Paying Old Debt
Paying a credit card or loan in good standing is a pretty simple task – you just go online or send a check to the address on your statements. However, if you have older bills that you were not able to pay in the past but now have the means to take care of, it may not be so easy. If you have been lucky enough to avoid a barrage of collection calls and letters, you may not know who is holding the debt. You also may not be sure about the best way to deal with a collection agency or if it is even a good idea to pay the debt.
Before trying to pay an old debt, you should first confirm how long it has been since you last made a payment on it. Every state has a statute of limitations that determines how long a creditor has to sue you to collect a debt. (You can find out what it is for your state at www.consumerfraudreporting.org/debtcollectionsol.php.) While there are many reasons that people pay a debt past the statute of limitations (such as a lender requiring it to get a mortgage or feeling a moral obligation to), others may not feel it is necessary if they don’t have to worry about legal action being taken against them. The date of last payment can typically be found on your credit report. You can get a free copy of your credit report from each of the three credit bureaus, Equifax, Experian, and TransUnion, once a year from the Annual Credit Report Request Service (www.annualcreditreport.com, 1-877-322-8228).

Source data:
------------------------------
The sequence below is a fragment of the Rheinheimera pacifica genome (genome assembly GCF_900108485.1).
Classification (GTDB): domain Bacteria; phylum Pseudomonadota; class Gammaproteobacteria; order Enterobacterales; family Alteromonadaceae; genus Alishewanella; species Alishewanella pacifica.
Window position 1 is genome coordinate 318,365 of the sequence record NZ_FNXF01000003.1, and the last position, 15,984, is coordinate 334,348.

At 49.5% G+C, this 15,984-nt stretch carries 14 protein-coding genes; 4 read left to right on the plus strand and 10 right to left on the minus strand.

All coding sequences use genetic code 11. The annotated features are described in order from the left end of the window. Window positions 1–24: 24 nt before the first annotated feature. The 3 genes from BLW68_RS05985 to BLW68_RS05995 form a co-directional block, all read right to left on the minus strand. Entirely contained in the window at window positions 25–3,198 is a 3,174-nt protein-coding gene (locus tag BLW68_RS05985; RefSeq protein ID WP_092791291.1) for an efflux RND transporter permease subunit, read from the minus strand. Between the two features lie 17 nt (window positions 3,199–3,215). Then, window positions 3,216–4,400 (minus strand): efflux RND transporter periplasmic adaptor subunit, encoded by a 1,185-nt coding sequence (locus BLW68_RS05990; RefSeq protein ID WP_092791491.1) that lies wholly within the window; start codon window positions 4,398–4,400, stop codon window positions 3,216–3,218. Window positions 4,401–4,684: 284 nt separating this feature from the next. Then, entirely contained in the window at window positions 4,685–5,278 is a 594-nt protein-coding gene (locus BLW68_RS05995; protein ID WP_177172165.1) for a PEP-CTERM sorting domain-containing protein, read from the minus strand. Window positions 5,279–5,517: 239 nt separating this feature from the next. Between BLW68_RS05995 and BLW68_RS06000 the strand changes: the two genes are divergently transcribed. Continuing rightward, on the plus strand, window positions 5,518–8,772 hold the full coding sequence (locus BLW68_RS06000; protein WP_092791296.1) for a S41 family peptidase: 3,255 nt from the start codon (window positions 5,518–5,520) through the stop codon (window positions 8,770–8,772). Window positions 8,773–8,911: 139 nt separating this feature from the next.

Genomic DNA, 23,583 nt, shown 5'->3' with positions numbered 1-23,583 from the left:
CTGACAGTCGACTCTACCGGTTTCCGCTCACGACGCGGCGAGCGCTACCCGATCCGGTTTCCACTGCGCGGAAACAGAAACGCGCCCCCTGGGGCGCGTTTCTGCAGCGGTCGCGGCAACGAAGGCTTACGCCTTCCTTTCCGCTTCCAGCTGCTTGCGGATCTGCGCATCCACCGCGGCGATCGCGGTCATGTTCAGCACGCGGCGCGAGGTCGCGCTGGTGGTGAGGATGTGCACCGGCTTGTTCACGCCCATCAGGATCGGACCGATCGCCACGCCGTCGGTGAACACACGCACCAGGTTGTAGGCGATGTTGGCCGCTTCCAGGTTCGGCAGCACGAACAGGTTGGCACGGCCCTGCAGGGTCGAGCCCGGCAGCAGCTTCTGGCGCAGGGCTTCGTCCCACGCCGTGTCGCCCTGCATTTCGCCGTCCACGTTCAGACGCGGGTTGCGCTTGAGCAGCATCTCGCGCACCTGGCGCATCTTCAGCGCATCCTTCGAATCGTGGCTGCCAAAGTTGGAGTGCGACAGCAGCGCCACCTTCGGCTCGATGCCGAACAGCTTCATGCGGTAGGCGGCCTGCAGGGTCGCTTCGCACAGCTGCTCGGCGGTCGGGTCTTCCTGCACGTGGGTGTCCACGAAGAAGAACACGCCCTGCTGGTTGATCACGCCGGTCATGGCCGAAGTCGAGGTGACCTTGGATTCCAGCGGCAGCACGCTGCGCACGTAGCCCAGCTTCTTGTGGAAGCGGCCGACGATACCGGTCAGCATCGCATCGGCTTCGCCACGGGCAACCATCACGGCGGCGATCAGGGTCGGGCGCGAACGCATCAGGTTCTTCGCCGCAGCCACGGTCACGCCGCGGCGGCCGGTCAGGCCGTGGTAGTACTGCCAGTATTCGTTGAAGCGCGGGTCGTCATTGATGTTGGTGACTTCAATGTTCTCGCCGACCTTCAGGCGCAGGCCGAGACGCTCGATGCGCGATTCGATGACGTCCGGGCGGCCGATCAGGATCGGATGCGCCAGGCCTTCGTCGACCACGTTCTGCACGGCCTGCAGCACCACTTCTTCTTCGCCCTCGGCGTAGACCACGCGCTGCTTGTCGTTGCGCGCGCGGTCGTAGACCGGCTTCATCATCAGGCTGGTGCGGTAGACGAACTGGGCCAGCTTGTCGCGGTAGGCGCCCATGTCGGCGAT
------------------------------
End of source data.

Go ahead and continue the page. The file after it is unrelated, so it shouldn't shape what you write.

Viewing your credit report can also help you locate the current holder of the debt. There may be multiple listings for the same debt – see which agency has the most recent report date. Ideally, the collection agency’s contact information will appear on your credit report, but if not, you may have to search for it online. Another possible way to locate the debt is to call the original creditor and ask what collection agency they sent it to. Then call the collection agency to see if they still have the debt. If not, ask who they sold it to. You may have to repeat this a few times before locating the debt. (Unfortunately, if their records are not thorough, checking your credit report may be your only option.)
Once you find the agency that you believe holds your debt, send them a letter asking them to verify that they have it. Once you receive it, you can negotiate a payoff. Collection agencies are often willing to settle for less than the full amount owed if you pay a lump sum. Typically, the older the debt, the bigger the discount you can get. In exchange for paying off the debt, ask if they will remove the account from your credit report. At the very least, they should report that it is paid (although this does not raise your credit score like having the account removed does.) You should always get a settlement agreement in writing before sending a payment. If it is not affordable to pay off the debt all at once, it may be possible to make smaller monthly payments until the debt is satisfied. However, keep in mind that in most states paying even one dollar on a debt restarts the statute of limitations, so a payment plan typically only makes sense for more recent accounts.With a little bit of research and negotiation, you can check paying off old debts from your to-do list.
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